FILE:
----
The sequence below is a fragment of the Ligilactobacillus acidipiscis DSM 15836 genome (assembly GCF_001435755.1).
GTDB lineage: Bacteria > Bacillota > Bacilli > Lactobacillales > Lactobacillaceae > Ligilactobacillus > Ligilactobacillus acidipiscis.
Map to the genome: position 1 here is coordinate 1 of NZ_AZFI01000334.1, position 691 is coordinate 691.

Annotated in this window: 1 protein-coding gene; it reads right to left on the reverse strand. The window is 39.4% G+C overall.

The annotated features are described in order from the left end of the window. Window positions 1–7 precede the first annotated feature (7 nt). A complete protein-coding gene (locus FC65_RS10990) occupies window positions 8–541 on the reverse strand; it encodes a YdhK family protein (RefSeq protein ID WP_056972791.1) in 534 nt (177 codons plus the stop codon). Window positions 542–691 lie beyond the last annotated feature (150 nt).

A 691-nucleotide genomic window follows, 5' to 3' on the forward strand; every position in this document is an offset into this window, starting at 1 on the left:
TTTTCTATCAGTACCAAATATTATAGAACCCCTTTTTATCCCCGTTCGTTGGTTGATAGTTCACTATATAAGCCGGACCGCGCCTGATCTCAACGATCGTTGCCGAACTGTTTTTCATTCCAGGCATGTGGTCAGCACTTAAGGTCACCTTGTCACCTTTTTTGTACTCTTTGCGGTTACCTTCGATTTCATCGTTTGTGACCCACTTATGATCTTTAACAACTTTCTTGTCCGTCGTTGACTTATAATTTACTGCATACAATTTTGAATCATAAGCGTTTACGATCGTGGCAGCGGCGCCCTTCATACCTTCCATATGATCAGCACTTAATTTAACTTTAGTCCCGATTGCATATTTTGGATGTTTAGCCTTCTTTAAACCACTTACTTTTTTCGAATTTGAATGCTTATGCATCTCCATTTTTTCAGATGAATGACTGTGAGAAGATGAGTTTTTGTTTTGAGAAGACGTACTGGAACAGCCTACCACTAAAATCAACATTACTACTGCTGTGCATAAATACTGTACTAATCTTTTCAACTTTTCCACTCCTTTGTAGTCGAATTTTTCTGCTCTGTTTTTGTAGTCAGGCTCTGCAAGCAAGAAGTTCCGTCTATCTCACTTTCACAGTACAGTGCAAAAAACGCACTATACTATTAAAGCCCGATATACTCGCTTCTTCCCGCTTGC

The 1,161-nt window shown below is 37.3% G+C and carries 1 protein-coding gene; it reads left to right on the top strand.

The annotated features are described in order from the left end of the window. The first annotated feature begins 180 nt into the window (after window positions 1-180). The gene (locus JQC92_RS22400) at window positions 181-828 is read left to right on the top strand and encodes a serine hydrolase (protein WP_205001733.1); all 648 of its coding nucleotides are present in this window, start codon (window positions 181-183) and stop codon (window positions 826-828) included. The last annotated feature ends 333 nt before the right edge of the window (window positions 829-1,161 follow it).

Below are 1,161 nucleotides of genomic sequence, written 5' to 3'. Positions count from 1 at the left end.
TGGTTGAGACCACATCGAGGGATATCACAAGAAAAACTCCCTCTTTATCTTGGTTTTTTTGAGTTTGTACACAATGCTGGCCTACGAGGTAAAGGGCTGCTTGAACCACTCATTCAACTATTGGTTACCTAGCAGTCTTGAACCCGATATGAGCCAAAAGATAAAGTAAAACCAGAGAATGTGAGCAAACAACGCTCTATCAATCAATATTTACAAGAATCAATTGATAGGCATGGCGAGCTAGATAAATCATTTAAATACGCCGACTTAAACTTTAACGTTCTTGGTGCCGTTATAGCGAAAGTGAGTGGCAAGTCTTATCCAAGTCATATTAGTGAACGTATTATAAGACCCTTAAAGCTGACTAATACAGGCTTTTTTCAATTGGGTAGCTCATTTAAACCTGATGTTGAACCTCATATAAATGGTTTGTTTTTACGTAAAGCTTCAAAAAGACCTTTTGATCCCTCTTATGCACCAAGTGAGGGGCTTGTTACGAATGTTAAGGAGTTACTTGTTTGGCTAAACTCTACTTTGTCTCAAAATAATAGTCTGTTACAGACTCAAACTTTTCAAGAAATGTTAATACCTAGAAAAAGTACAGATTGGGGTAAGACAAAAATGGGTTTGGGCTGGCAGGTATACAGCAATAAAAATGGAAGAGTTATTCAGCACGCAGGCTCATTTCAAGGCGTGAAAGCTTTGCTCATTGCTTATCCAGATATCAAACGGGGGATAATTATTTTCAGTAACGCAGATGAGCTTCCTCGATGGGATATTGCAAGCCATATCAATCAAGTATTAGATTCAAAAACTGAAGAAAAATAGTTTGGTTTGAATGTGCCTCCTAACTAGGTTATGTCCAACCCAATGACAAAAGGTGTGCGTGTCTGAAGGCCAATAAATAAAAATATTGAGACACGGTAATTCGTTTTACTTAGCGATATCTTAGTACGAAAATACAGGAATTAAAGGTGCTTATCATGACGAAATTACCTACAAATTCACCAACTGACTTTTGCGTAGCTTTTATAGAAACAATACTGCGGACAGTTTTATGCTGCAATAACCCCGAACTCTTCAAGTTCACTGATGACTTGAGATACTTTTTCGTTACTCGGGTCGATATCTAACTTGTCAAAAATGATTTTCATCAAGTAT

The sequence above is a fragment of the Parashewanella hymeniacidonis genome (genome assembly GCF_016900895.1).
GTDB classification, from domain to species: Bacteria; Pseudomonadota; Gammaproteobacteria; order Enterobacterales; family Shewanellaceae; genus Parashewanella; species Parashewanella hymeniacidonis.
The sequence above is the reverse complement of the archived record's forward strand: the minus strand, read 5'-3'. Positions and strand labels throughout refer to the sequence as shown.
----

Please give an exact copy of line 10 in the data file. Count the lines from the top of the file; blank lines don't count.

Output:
Below are 1,161 nucleotides of genomic sequence, written 5' to 3'. Positions count from 1 at the left end.